Like lobster, crab is a seafood delicacy that’s usually replaced with something much cheaper. In the case of lobster, it’s usually substituted with humbler crustaceans. So, at least you’re eating some type of whole food. But imitation crab meat is whole other story.

Fish is mashed up until it becomes a white mass. Then, it’s frozen so that it can be shaved into small flakes. This is then mixed with flavors and other ingredients to make it taste like crab.

Finally, some of it is dyed with an orange color derived from insects – not exactly the crab you imagine along the ocean floor, now is it?

  1. Cheese Slices

Parmesan is mixed with wood pulp to keep it from clumping together. With cheese slices, it gets even worse. As always, it’s important to carefully read the packaging and ingredients. If your package of cheese slices doesn’t say “cheese”, chances are it’s full of non-dairy ingredients.

True cheese should be derived from milk, but some “slices” contain things like partially hydrogenated soybean oil, starch, water, whey and natural flavors.

  1. Butter

Butter, especially the type that’s added to your bucket of movie popcorn, or microwavable popcorn, isn’t butter. Some products do contain true butter, but you have to check the ingredient list to be sure. Otherwise, you’re probably eating unhealthy and inflammatory oils like hydrogenated plant oils.

  1. Olive Oil

Did you know that 80 to 85 percent of extra virgin olive oil sold in the United States isn’t really olive oil? That’s because manufacturers dilute or substitute it with other plant oils like canola, soybean, rapeseed, peanut, and sunflower seed oil.

  1. Pringles

We all know that junk food is, well, junk food, but even a bag of oily potato chips is made from potatoes and oil. When it comes to Pringles, think again. Pringles are a manufactured mix of rice, corn, potato flakes and wheat.

During the process, powdered flavors are actually sprayed over the chips. These powdered flavors are made up of unhealthy additives, preservatives and questionable ingredients. If you are going to eat junk food, it’s better to opt for a bag of real potato chips.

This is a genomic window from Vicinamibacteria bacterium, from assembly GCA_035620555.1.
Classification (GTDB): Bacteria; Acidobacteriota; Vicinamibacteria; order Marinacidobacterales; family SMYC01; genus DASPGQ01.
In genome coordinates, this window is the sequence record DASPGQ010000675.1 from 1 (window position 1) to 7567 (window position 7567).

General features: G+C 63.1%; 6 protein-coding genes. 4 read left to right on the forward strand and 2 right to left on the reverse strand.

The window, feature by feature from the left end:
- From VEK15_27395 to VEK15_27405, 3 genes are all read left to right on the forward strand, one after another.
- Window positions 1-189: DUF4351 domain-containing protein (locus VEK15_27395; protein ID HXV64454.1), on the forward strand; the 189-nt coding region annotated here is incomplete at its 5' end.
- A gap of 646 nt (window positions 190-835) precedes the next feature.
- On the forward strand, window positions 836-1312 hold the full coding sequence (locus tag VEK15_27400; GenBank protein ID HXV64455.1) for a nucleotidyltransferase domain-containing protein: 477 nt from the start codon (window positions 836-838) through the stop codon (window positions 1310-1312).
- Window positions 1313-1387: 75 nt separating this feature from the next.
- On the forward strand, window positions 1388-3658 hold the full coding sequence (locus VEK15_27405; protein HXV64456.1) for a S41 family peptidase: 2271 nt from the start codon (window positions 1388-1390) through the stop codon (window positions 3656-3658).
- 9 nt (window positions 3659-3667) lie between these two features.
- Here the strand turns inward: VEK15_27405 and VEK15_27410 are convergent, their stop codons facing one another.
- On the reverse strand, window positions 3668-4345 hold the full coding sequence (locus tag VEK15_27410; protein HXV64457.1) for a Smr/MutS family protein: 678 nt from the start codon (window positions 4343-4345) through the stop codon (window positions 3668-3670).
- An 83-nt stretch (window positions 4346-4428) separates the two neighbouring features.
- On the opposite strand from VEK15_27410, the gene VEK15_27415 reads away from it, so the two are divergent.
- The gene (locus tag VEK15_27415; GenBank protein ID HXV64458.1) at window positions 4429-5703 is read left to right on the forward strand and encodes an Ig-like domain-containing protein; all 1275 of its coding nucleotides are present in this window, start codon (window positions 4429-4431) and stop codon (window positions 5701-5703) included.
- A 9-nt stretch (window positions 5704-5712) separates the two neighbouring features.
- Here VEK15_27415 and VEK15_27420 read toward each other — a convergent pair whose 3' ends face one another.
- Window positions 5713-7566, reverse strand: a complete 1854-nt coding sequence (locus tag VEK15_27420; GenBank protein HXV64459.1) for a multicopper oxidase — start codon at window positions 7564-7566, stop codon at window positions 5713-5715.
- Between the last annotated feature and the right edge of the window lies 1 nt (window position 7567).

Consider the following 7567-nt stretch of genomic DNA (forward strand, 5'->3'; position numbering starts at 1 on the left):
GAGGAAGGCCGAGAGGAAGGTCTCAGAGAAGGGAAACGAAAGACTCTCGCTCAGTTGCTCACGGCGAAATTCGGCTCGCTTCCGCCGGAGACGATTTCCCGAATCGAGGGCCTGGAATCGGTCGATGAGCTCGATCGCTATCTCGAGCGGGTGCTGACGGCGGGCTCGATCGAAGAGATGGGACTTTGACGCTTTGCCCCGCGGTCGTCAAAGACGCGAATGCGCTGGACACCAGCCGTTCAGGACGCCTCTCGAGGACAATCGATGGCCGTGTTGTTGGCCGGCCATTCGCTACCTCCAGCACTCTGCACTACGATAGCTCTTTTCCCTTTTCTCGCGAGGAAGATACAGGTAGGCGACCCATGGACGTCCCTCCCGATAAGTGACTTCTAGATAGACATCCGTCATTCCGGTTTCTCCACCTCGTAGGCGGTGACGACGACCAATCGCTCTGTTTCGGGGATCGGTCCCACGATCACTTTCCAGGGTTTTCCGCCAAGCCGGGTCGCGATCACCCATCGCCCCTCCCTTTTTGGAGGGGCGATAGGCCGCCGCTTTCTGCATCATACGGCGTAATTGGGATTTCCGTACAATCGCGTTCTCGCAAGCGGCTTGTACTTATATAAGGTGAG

1. Kobe Beef

Travel writer and foodie, Larry Olmsted told USA Today that while Kobe beef is a prized meet, it’s also very rare outside of Japan. Nonetheless, you’ll find it listed as a cheap entrée on menus across the United States.

So, if you happen to see Kobe beef at your favorite burger restaurant, it’s highly probable that you’re getting a lower quality meat.

  1. Blueberries

Now, if you purchased a cute crate of fresh blueberries in the produce section of your grocery store or at the local farmer’s market, rest assured, your blueberries are legitimate.

But if you purchase baked goods or cooking mixes, like pancake or muffin mixes with “blueberries”, watch out. These little fruits might have been replaced with a long list of ingredients like artificial flavors, food dyes, gums, flours and palm kernel oil.

When you’re purchasing any of these 13 foods, always check the ingredient list to see exactly what’s inside that box or bottle.

Manufacturers have found ways to make tasty imitation foods that are a far cry from their original source, and it’s probably something you don’t want to eat! If you value your health, keep your eye on shady products.